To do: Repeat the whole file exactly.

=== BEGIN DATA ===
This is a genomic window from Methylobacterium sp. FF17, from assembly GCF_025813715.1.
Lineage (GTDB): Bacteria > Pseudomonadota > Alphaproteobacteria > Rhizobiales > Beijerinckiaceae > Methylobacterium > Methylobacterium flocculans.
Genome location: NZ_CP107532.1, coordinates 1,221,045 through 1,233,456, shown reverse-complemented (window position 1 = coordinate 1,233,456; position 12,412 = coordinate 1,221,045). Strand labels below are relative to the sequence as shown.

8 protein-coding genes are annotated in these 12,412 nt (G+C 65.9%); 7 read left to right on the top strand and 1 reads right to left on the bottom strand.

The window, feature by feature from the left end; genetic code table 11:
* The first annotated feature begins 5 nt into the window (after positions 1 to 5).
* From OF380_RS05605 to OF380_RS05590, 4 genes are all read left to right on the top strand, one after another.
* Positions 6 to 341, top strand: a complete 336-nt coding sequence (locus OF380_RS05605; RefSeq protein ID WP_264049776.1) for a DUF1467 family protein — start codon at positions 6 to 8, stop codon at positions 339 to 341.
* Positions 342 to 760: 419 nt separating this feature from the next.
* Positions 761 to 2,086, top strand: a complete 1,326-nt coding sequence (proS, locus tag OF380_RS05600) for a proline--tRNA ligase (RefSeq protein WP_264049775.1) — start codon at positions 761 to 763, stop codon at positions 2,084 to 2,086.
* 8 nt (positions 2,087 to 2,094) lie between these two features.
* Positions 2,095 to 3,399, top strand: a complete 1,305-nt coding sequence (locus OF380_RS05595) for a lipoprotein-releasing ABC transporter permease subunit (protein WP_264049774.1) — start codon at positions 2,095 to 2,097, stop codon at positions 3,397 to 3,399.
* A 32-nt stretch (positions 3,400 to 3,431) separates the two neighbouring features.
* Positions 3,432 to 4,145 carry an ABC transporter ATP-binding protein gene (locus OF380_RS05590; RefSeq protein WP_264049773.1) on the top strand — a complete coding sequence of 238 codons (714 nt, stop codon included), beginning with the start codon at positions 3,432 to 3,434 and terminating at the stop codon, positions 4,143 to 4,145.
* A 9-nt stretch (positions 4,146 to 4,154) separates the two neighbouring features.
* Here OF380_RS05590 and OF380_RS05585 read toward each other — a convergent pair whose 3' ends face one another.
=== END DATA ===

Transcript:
This is a genomic window from Methylobacterium sp. FF17, from assembly GCF_025813715.1.
Lineage (GTDB): Bacteria > Pseudomonadota > Alphaproteobacteria > Rhizobiales > Beijerinckiaceae > Methylobacterium > Methylobacterium flocculans.
Genome location: NZ_CP107532.1, coordinates 1,221,045 through 1,233,456, shown reverse-complemented (window position 1 = coordinate 1,233,456; position 12,412 = coordinate 1,221,045). Strand labels below are relative to the sequence as shown.

8 protein-coding genes are annotated in these 12,412 nt (G+C 65.9%); 7 read left to right on the top strand and 1 reads right to left on the bottom strand.

The window, feature by feature from the left end; genetic code table 11:
* The first annotated feature begins 5 nt into the window (after positions 1 to 5).
* From OF380_RS05605 to OF380_RS05590, 4 genes are all read left to right on the top strand, one after another.
* Positions 6 to 341, top strand: a complete 336-nt coding sequence (locus OF380_RS05605; RefSeq protein ID WP_264049776.1) for a DUF1467 family protein — start codon at positions 6 to 8, stop codon at positions 339 to 341.
* Positions 342 to 760: 419 nt separating this feature from the next.
* Positions 761 to 2,086, top strand: a complete 1,326-nt coding sequence (proS, locus tag OF380_RS05600) for a proline--tRNA ligase (RefSeq protein WP_264049775.1) — start codon at positions 761 to 763, stop codon at positions 2,084 to 2,086.
* 8 nt (positions 2,087 to 2,094) lie between these two features.
* Positions 2,095 to 3,399, top strand: a complete 1,305-nt coding sequence (locus OF380_RS05595) for a lipoprotein-releasing ABC transporter permease subunit (protein WP_264049774.1) — start codon at positions 2,095 to 2,097, stop codon at positions 3,397 to 3,399.
* A 32-nt stretch (positions 3,400 to 3,431) separates the two neighbouring features.
* Positions 3,432 to 4,145 carry an ABC transporter ATP-binding protein gene (locus OF380_RS05590; RefSeq protein WP_264049773.1) on the top strand — a complete coding sequence of 238 codons (714 nt, stop codon included), beginning with the start codon at positions 3,432 to 3,434 and terminating at the stop codon, positions 4,143 to 4,145.
* A 9-nt stretch (positions 4,146 to 4,154) separates the two neighbouring features.
* Here OF380_RS05590 and OF380_RS05585 read toward each other — a convergent pair whose 3' ends face one another.